Buckingham Palace has unveiled the new royal cypher of King Charles III, which will appear on British government buildings, state documents and mailboxes.
The sovereign's monogram consists of the intertwining initials "C" and "R," representing his name "Charles" and "Rex," the Latin word for king. Because the King is the third Charles to reign, "III" has been put in the middle of the "R."
A crown appears above the letters -- and, in Scotland, this will be the Scottish crown, CNN reported.
The King personally chose the design from a range produced by the College of Arms, the palace said.
Charles' cypher replaces the "E II R" of Queen Elizabeth II, who died on September 8 after 70 years on the throne.
The Court Post Office at Buckingham Palace will stamp its first items of mail using the new cypher on Tuesday, the palace added.
Meanwhile, the Royal Mint, the official maker of UK coins, said Tuesday that it will release details of the coinage bearing the new King's image in the coming weeks. The new coins will circulate alongside coins and banknotes featuring Queen Elizabeth II, it added.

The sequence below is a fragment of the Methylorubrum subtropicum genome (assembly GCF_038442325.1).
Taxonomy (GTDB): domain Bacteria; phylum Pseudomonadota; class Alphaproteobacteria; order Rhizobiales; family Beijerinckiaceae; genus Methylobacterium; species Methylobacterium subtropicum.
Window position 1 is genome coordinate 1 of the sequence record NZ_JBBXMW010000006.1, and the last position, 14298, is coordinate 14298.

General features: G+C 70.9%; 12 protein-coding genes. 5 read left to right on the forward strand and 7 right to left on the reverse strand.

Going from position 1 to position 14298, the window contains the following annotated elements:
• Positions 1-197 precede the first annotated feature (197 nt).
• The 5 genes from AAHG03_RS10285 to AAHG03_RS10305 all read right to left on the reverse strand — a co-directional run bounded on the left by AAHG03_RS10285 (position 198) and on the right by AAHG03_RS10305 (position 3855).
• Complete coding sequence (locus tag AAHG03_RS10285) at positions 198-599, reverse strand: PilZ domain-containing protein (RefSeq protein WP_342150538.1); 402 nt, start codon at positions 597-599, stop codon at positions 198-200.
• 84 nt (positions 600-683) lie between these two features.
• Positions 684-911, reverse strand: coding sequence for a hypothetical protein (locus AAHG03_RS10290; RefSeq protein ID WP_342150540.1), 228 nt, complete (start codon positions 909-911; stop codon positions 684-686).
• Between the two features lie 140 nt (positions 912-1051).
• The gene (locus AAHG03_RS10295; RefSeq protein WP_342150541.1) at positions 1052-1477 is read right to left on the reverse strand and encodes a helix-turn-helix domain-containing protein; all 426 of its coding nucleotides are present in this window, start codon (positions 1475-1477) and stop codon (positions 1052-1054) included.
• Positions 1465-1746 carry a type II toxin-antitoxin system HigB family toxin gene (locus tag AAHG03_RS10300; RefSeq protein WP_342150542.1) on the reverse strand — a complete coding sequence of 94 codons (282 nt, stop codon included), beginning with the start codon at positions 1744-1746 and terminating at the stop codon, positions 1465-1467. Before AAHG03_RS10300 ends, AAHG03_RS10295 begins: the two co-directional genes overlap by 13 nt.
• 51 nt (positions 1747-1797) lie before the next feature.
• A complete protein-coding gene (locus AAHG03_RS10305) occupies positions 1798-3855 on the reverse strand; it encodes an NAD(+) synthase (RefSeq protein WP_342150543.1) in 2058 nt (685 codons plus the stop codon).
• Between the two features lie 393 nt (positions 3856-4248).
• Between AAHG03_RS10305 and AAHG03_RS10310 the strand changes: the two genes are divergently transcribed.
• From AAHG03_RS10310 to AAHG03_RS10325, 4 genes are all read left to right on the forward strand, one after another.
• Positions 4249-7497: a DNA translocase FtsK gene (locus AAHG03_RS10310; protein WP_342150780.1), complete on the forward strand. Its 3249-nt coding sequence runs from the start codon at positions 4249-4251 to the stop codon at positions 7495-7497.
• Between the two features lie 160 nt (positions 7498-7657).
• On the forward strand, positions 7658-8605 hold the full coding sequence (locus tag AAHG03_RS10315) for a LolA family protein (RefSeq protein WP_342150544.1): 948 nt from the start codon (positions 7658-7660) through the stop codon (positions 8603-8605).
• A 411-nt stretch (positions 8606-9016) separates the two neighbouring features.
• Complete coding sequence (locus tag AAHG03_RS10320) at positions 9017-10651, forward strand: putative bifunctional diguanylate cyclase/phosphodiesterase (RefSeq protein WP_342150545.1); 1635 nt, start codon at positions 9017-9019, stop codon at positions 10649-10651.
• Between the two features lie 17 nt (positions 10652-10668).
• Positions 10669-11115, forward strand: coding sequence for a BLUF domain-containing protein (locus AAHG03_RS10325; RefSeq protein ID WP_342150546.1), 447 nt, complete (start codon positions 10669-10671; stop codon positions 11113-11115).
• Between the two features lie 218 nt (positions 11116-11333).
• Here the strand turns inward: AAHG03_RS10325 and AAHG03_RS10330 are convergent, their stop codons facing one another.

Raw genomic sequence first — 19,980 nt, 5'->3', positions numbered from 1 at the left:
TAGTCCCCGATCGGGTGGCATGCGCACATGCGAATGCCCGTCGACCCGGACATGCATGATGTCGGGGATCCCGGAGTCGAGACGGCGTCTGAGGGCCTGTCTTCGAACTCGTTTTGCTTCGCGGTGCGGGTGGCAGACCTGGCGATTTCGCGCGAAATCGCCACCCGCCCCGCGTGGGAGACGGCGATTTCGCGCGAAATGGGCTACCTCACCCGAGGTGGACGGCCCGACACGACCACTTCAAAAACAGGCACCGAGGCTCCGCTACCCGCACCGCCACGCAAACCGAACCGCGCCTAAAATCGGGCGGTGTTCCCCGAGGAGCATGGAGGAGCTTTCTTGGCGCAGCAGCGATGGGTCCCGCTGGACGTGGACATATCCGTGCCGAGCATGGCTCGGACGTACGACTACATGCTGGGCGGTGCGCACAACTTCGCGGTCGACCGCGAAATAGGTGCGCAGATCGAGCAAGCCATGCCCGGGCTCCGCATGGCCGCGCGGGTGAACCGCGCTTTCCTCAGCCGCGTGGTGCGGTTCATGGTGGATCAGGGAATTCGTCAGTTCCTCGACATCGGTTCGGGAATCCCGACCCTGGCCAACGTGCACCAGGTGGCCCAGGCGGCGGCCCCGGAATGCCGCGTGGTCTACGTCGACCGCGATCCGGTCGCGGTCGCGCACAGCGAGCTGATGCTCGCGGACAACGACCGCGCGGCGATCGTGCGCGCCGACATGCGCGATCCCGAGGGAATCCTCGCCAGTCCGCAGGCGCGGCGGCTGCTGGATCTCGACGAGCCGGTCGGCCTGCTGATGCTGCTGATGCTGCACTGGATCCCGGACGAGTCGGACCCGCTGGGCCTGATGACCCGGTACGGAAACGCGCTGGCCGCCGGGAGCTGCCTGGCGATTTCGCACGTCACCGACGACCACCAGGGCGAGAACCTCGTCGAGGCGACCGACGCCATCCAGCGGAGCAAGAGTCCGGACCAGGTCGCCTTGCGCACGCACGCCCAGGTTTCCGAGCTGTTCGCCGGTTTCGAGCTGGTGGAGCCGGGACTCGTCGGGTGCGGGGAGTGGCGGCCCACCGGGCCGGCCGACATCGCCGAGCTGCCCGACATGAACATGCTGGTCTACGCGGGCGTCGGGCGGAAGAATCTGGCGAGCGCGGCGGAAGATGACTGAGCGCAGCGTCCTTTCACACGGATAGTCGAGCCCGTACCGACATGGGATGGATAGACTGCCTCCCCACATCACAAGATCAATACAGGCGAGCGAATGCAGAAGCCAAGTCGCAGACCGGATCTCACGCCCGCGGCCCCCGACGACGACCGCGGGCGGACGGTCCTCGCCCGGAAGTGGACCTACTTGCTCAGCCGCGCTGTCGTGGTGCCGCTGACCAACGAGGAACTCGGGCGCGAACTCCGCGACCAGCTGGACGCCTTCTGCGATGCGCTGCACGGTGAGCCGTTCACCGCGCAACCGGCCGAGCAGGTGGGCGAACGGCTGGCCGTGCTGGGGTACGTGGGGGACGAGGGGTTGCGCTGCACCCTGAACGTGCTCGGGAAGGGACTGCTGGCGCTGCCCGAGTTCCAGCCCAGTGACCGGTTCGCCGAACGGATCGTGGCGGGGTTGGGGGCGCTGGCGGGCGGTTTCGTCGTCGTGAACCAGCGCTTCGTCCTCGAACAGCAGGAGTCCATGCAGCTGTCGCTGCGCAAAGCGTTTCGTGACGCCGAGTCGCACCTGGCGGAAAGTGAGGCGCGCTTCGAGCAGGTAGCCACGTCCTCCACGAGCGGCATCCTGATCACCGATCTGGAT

Updated banknotes featuring a portrait of the King will be revealed by the end of the year, the Bank of England said in a statement, adding that the notes are expected to enter circulation by mid-2024. The central bank said the new banknotes will only be printed to replace worn notes or to meet increased demand.
Postage stamps will also be updated to feature an image of the King, Royal Mail, the British postal service, announced Tuesday.
Details of the image that will be used and when it will be released will be revealed in due course, Royal Mail said. The new stamps will enter circulation once current stocks run out, it said.
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